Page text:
A new zero-day vulnerability has been found a Microsoft product that could allow attackers to install a malware via infected Word documents. The Microsoft Zero-day, coded CVE-2013-3906 is classified as a Remote code execution flaw, it is a flaw in a Microsoft graphics component that allows to target Microsoft Office users running on Windows Vista and Windows Server 2008.
“The vulnerability is a remote code execution vulnerability that exists in the way affected components handle specially crafted TIFF images. An attacker could exploit this vulnerability by convincing a user to preview or open a specially crafted email message, open a specially crafted file, or browse specially crafted web content. An attacker who successfully exploited the vulnerability could gain the same user rights as the current user. Users whose accounts are configured to have fewer user rights on the system could be less impacted than users who operate with administrative user rights.” reported the Microsoft Security Advisory (2896666)
The Microsoft zero-day vulnerability was reported by McAfee Labs senior security researcher Haifei Li, Microsoft company admitted to be informed of targeted attacks mostly in the Middle East and South Asia that exploited the flaw. The attack scenario is very simple, the attacker sends to the victims specifically-crafted Word documents with an infected attachment, once opened it he could gain complete control over a victim’s PC.
In a web-based attack scenario, an attacker could host a specially crafted website that is designed to exploit this flaw (e.g. watering hole attack) and then convince a user to visit the website with social engineering techniques. The attacker could conduct a spear phishing attack, it is enough a click on a link in an email message or in an Instant Messenger message that redirects users to the attacker’s website.
Currently the company is only aware of targeted attacks mostly in the Middle East and South Asia, with attackers sending unsuspecting victims crafted Word documents with a tainted attachment.
“This attachment will attempt to exploit the vulnerability by using a malformed graphics image embedded in the document itself.” “An attacker could exploit this vulnerability by convincing a user to preview or open a specially crafted email message, open a specially crafted file, or browse specially crafted web content.”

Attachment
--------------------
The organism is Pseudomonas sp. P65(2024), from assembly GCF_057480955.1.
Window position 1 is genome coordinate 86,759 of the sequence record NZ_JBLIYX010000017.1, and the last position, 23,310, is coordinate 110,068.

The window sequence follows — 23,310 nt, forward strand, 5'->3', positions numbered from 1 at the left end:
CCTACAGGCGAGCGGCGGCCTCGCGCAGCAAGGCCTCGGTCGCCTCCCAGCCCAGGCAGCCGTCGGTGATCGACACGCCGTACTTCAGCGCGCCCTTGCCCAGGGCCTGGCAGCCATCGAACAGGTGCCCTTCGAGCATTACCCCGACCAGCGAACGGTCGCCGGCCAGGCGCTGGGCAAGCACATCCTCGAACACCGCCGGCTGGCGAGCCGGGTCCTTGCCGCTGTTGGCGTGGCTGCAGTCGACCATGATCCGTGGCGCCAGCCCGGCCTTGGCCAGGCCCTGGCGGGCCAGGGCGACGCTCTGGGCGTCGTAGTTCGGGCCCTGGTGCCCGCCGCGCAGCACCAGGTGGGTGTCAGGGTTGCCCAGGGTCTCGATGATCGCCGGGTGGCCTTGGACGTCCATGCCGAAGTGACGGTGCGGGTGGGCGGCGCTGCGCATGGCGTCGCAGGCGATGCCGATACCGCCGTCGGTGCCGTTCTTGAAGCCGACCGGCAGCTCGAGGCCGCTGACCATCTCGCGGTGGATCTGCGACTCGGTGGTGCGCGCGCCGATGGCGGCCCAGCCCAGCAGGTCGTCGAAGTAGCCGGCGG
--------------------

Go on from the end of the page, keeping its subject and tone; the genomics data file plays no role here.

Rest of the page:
“In order to achieve code execution, the exploit combines multiple techniques to bypass DEP and ASLR protections. Specifically, the exploit code performs a large memory heap-spray using ActiveX controls (instead of the usual scripting) and uses hardcoded ROP gadgets to allocate executable pages. This also means the exploit will fail on machines hardened to block ActiveX controls embedded in Office documents (e.g. Protected View mode used by Office 2010) or on computers equipped with a different version of the module used to build the static ROP gadgets.”
The list of affected products is very long and gives us an idea on the entity of the wide exposure to the Microsoft Zero-day Vulnerability:
The only products not affected by the zero-day seems to be Windows 7 and 8 and Office 2013 and Office 365.
Microsoft has promptly released a temporary ‘Fix it‘ patch that blocks rendering of the vulnerable TIFF graphic format modifying the following registry key. Note that the workaround doesn’t address the root cause of the vulnerability but simply modifies the value for the following registry key:
HKEY_LOCAL_MACHINE\SOFTWARE\Microsoft\Gdiplus\DisableTIFFCodec = 1
Two considerations must be done in cases like this:
Microsoft in the advisory suggests to install EMET (the Enhanced Mitigation Experience Toolkit) that is able to mitigate this exploit in advance when any of the following mitigations are enabled for Office binaries:
Anyway it is strongly suggested to use protected View and block ActiveX controls in Office documents to avoid problems and limit user rights to the necessary level for their function, users whose accounts are configured to have fewer user rights on the system could be less impacted than users who operate with administrative user rights.
(Security Affairs – Microsoft, CVE-2013-3906, zero-day vulnerability)